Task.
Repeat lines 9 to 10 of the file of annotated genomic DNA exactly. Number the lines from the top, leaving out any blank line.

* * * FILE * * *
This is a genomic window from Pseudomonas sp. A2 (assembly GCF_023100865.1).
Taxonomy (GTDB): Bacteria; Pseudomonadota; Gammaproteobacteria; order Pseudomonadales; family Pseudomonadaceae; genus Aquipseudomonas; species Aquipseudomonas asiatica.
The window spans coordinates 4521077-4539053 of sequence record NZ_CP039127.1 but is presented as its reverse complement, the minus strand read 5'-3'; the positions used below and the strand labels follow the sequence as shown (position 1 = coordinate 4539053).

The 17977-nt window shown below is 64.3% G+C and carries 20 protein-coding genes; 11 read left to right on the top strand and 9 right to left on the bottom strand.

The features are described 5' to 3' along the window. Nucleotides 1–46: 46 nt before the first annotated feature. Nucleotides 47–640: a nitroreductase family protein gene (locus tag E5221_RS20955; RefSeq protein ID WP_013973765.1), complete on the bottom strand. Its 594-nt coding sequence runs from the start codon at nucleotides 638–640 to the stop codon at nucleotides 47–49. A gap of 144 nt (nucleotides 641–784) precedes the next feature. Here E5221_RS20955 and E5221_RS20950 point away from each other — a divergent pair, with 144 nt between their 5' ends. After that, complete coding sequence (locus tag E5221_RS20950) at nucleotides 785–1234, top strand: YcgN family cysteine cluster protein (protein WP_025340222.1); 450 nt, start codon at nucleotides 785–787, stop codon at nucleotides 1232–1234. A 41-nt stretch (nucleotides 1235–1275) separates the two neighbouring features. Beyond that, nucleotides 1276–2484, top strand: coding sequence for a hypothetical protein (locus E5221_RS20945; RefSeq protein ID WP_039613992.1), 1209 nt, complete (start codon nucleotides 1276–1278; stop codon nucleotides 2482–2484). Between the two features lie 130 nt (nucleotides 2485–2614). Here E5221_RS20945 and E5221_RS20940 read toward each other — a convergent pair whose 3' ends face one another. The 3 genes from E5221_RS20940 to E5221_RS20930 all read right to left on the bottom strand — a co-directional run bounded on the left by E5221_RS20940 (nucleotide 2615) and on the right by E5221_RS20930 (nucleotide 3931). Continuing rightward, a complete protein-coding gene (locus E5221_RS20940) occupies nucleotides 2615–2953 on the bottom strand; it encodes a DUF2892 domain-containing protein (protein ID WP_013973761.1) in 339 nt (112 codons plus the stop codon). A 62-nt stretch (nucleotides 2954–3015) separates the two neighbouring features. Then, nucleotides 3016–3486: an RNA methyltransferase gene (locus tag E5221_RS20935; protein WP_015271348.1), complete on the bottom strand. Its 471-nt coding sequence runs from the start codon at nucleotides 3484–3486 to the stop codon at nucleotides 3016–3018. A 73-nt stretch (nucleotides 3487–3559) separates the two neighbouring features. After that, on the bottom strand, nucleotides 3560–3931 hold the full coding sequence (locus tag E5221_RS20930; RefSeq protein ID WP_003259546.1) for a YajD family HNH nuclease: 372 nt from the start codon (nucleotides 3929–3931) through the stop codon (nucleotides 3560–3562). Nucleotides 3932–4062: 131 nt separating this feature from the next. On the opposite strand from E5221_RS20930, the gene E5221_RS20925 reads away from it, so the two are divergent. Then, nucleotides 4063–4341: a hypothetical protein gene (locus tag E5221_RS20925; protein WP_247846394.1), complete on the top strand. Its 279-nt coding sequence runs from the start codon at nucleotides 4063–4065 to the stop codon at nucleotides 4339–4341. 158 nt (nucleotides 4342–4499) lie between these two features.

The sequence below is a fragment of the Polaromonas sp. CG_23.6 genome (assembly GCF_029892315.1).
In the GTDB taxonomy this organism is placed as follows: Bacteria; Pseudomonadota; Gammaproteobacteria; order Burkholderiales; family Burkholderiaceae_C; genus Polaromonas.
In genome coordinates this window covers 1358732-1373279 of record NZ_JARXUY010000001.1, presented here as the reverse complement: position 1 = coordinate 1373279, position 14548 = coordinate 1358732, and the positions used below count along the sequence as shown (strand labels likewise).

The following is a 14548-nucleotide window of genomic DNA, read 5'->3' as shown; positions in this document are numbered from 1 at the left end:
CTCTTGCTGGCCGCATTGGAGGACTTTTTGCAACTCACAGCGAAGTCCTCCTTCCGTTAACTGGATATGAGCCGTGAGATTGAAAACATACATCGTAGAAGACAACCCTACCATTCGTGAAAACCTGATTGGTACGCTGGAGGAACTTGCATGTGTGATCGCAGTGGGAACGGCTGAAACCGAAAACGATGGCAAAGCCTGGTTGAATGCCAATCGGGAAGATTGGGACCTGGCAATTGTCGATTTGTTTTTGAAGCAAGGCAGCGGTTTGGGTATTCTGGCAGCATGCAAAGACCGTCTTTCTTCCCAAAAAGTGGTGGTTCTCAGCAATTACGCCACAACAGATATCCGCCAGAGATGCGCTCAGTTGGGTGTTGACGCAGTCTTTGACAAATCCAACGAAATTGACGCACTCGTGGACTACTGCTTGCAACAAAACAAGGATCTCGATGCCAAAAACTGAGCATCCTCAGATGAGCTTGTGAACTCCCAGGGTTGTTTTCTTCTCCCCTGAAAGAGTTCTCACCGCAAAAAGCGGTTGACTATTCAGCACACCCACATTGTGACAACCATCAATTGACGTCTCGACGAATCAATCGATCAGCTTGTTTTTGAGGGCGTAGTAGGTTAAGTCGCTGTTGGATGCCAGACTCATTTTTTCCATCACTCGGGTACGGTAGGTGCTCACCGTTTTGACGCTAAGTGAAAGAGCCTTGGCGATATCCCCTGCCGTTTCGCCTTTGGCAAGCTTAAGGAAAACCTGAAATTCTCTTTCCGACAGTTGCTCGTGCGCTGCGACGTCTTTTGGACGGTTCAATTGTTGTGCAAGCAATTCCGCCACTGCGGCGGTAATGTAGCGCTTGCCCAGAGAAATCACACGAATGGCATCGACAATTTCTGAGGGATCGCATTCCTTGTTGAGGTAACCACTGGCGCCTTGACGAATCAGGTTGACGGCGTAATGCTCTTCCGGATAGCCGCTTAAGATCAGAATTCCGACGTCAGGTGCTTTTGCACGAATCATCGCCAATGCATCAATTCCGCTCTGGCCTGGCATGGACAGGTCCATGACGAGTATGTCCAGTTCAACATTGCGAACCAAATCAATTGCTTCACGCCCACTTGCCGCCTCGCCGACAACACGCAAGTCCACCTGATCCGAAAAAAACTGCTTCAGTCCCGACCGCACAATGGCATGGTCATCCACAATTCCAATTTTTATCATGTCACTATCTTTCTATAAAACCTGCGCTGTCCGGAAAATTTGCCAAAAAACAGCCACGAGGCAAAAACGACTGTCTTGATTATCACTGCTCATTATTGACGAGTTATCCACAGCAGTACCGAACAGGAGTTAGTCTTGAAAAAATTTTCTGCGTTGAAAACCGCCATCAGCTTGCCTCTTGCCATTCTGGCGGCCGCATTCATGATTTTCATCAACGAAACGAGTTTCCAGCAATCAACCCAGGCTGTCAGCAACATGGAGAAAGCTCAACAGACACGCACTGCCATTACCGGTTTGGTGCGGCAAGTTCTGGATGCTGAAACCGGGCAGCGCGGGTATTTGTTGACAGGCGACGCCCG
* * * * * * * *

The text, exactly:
The following is a 14548-nucleotide window of genomic DNA, read 5'->3' as shown; positions in this document are numbered from 1 at the left end:
CTCTTGCTGGCCGCATTGGAGGACTTTTTGCAACTCACAGCGAAGTCCTCCTTCCGTTAACTGGATATGAGCCGTGAGATTGAAAACATACATCGTAGAAGACAACCCTACCATTCGTGAAAACCTGATTGGTACGCTGGAGGAACTTGCATGTGTGATCGCAGTGGGAACGGCTGAAACCGAAAACGATGGCAAAGCCTGGTTGAATGCCAATCGGGAAGATTGGGACCTGGCAATTGTCGATTTGTTTTTGAAGCAAGGCAGCGGTTTGGGTATTCTGGCAGCATGCAAAGACCGTCTTTCTTCCCAAAAAGTGGTGGTTCTCAGCAATTACGCCACAACAGATATCCGCCAGAGATGCGCTCAGTTGGGTGTTGACGCAGTCTTTGACAAATCCAACGAAATTGACGCACTCGTGGACTACTGCTTGCAACAAAACAAGGATCTCGATGCCAAAAACTGAGCATCCTCAGATGAGCTTGTGAACTCCCAGGGTTGTTTTCTTCTCCCCTGAAAGAGTTCTCACCGCAAAAAGCGGTTGACTATTCAGCACACCCACATTGTGACAACCATCAATTGACGTCTCGACGAATCAATCGATCAGCTTGTTTTTGAGGGCGTAGTAGGTTAAGTCGCTGTTGGATGCCAGACTCATTTTTTCCATCACTCGGGTACGGTAGGTGCTCACCGTTTTGACGCTAAGTGAAAGAGCCTTGGCGATATCCCCTGCCGTTTCGCCTTTGGCAAGCTTAAGGAAAACCTGAAATTCTCTTTCCGACAGTTGCTCGTGCGCTGCGACGTCTTTTGGACGGTTCAATTGTTGTGCAAGCAATTCCGCCACTGCGGCGGTAATGTAGCGCTTGCCCAGAGAAATCACACGAATGGCATCGACAATTTCTGAGGGATCGCATTCCTTGTTGAGGTAACCACTGGCGCCTTGACGAATCAGGTTGACGGCGTAATGCTCTTCCGGATAGCCGCTTAAGATCAGAATTCCGACGTCAGGTGCTTTTGCACGAATCATCGCCAATGCATCAATTCCGCTCTGGCCTGGCATGGACAGGTCCATGACGAGTATGTCCAGTTCAACATTGCGAACCAAATCAATTGCTTCACGCCCACTTGCCGCCTCGCCGACAACACGCAAGTCCACCTGATCCGAAAAAAACTGCTTCAGTCCCGACCGCACAATGGCATGGTCATCCACAATTCCAATTTTTATCATGTCACTATCTTTCTATAAAACCTGCGCTGTCCGGAAAATTTGCCAAAAAACAGCCACGAGGCAAAAACGACTGTCTTGATTATCACTGCTCATTATTGACGAGTTATCCACAGCAGTACCGAACAGGAGTTAGTCTTGAAAAAATTTTCTGCGTTGAAAACCGCCATCAGCTTGCCTCTTGCCATTCTGGCGGCCGCATTCATGATTTTCATCAACGAAACGAGTTTCCAGCAATCAACCCAGGCTGTCAGCAACATGGAGAAAGCTCAACAGACACGCACTGCCATTACCGGTTTGGTGCGGCAAGTTCTGGATGCTGAAACCGGGCAGCGCGGGTATTTGTTGACAGGCGACGCCCG